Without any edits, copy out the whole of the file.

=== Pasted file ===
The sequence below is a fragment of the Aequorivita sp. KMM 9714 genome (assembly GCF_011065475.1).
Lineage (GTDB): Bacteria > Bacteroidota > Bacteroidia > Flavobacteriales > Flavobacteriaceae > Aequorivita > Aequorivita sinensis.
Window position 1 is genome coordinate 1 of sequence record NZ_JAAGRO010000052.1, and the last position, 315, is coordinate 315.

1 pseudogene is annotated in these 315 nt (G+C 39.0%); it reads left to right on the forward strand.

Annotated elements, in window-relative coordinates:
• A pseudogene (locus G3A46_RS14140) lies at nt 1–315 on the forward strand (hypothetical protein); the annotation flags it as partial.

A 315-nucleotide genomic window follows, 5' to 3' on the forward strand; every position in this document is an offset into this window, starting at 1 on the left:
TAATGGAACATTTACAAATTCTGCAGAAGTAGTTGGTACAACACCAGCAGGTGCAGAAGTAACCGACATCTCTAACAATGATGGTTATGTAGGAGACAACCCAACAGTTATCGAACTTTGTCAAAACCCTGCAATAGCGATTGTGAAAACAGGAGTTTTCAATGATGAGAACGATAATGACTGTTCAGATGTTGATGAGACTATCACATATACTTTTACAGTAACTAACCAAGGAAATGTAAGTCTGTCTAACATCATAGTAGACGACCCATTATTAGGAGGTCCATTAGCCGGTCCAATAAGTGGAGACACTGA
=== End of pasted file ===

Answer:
The sequence below is a fragment of the Aequorivita sp. KMM 9714 genome (assembly GCF_011065475.1).
Lineage (GTDB): Bacteria > Bacteroidota > Bacteroidia > Flavobacteriales > Flavobacteriaceae > Aequorivita > Aequorivita sinensis.
Window position 1 is genome coordinate 1 of sequence record NZ_JAAGRO010000052.1, and the last position, 315, is coordinate 315.

1 pseudogene is annotated in these 315 nt (G+C 39.0%); it reads left to right on the forward strand.

Annotated elements, in window-relative coordinates:
• A pseudogene (locus G3A46_RS14140) lies at nt 1–315 on the forward strand (hypothetical protein); the annotation flags it as partial.

A 315-nucleotide genomic window follows, 5' to 3' on the forward strand; every position in this document is an offset into this window, starting at 1 on the left:
TAATGGAACATTTACAAATTCTGCAGAAGTAGTTGGTACAACACCAGCAGGTGCAGAAGTAACCGACATCTCTAACAATGATGGTTATGTAGGAGACAACCCAACAGTTATCGAACTTTGTCAAAACCCTGCAATAGCGATTGTGAAAACAGGAGTTTTCAATGATGAGAACGATAATGACTGTTCAGATGTTGATGAGACTATCACATATACTTTTACAGTAACTAACCAAGGAAATGTAAGTCTGTCTAACATCATAGTAGACGACCCATTATTAGGAGGTCCATTAGCCGGTCCAATAAGTGGAGACACTGA